“Your house is the earth,” says Via, quoting a friend. “It revolves around the son, not the daughter.”
Alone in her journey and trying to navigate a broken friendship and first love, Via is the classic sibling of a child with special needs. She learned early on to not rock the boat. She also learned that her challenges would never be comparable to her brother’s, so she keeps quiet and figures them out on her own.
Auggie’s mother, too, has her own struggles. A flashback (before the birth of her son) shows Isabel completely devoted to her daughter. However, as Via tells us, Isabel “stopped a lot of things when [Auggie] was born.” She gave up her dreams of being a children’s book illustrator, left her thesis half finished, and somewhere along the way, lost her ability to care for her daughter in the same way she cares for her son.
I was moved to tears during much of the movie, but most intensely in the story of Auggie’s mom. She’s deeply wise and trying her best—even in her relationship with Via—but has a blind spot when it comes to Auggie’s need for her. We watch her drop everything, even Via, the moment August needs her. And we watch Via suffer because of her mom’s inability to see beyond her son’s needs.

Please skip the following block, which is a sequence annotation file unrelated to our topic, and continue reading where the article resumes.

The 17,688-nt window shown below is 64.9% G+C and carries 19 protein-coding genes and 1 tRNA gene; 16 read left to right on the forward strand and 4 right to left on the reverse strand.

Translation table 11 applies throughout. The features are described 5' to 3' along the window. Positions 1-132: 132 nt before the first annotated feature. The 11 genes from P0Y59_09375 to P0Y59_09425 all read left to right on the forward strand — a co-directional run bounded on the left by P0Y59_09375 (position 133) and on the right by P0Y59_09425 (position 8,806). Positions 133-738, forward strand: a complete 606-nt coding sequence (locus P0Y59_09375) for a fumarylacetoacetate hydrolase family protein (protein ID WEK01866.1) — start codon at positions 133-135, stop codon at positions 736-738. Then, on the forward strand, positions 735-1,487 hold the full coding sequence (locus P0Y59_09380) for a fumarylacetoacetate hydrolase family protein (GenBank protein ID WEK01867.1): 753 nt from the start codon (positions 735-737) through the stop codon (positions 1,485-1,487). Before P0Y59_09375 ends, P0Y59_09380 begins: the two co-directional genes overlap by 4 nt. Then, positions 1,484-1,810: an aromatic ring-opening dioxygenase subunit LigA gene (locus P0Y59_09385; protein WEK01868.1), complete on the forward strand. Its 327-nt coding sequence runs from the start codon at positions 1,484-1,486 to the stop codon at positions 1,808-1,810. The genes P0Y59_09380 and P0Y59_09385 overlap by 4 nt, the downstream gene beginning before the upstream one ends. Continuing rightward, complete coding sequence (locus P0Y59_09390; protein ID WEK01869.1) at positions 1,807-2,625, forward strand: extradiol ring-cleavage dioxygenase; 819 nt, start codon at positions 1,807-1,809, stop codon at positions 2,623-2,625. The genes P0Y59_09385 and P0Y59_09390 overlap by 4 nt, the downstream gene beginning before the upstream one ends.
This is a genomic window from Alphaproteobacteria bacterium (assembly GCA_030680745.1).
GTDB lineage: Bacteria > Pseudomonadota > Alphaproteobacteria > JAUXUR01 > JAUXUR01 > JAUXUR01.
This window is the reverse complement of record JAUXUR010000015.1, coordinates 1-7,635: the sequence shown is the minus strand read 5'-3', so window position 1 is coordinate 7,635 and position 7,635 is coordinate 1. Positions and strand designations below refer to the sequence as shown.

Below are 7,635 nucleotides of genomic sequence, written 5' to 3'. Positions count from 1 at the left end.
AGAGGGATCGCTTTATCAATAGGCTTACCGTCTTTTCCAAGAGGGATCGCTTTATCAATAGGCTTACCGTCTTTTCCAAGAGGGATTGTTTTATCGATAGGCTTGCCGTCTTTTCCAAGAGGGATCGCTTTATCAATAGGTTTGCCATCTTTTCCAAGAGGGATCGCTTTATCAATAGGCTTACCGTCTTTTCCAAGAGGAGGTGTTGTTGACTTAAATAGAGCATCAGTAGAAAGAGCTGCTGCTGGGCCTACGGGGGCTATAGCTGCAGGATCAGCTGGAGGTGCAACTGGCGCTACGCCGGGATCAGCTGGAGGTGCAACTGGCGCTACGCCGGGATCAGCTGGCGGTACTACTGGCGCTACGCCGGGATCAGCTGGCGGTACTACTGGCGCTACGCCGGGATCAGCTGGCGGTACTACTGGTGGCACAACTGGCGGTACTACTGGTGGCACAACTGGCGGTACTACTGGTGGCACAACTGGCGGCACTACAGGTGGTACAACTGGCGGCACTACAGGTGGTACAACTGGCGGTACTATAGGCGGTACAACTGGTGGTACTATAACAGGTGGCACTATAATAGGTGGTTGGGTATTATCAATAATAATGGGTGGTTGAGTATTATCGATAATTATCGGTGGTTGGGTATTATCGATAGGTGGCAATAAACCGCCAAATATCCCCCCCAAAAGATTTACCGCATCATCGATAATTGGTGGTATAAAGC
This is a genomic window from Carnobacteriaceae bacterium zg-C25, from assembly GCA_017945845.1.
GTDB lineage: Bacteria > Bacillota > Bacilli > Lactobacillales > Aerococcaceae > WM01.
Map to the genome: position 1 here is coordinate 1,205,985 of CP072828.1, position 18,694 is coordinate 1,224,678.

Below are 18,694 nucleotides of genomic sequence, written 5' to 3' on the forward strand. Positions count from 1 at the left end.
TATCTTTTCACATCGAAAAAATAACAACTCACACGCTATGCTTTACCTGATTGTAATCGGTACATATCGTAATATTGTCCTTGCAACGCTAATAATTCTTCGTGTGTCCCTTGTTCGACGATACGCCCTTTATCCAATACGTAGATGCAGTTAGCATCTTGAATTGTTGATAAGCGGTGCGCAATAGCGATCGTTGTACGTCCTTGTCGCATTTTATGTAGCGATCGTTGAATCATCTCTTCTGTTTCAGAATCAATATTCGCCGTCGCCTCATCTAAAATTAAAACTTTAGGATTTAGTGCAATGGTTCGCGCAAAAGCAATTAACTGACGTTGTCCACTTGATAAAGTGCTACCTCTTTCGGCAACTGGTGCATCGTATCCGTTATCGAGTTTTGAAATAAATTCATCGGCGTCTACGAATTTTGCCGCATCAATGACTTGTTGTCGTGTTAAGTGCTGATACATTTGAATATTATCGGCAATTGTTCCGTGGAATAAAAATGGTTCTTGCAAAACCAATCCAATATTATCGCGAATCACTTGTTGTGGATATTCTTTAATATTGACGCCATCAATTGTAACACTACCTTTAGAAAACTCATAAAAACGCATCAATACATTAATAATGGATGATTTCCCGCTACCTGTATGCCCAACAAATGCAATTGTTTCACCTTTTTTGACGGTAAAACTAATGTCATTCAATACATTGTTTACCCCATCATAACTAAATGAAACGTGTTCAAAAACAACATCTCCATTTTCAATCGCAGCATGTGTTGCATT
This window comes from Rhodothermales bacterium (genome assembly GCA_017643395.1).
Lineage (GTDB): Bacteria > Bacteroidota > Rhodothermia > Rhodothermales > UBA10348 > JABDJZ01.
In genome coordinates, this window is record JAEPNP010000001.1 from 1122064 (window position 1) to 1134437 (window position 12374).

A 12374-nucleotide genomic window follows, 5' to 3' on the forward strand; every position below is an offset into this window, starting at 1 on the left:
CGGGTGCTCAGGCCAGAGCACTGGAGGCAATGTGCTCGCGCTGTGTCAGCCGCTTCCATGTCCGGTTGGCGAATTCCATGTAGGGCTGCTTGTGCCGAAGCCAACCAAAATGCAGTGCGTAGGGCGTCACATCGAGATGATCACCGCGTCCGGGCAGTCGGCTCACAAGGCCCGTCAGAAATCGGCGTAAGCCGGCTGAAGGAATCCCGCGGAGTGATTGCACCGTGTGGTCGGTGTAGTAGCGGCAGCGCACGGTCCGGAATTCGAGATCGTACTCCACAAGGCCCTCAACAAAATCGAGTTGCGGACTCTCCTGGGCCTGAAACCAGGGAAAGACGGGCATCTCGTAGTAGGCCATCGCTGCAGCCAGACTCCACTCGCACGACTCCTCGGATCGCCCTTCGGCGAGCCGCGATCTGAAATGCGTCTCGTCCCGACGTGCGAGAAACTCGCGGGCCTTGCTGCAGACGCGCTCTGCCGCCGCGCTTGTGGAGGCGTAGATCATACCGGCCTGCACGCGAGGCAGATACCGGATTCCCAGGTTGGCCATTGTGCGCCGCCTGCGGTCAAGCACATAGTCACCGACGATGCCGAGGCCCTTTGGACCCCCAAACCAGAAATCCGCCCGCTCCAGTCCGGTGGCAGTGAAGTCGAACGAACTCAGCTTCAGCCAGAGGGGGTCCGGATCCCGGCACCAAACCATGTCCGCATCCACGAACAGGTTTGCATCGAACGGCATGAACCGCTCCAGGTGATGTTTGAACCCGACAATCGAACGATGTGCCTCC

I, too, know the intoxicating siren call to my child with Down syndrome, the urgent awareness that there is always more to do—more developmental milestones I can help him reach, more skills to work on, more services I can find for him. He needs me. And as my older, more typical children grow, they need me less (it can seem).
In Wonder, the beauty of the relationship between Isabel and Via is the insistence that Via does need her mother—a reminder that we are all hurting, we are all weak, and we all need one another, whether our needs are ordinary or extraordinary.
This might be the most significant theme in the movie. Every person orbiting around Auggie Pullman—from the bully to the new best friend at school—is flawed, in need, and struggling to navigate human community. His friend betrays him but then comes back to make things right with sincerity and humility. Other kids grow from repulsion of Auggie to love for him. A little girl takes a risk to sit with him at his table when no one else will (the sort of thing I pray my sons will be brave enough to do for someone else).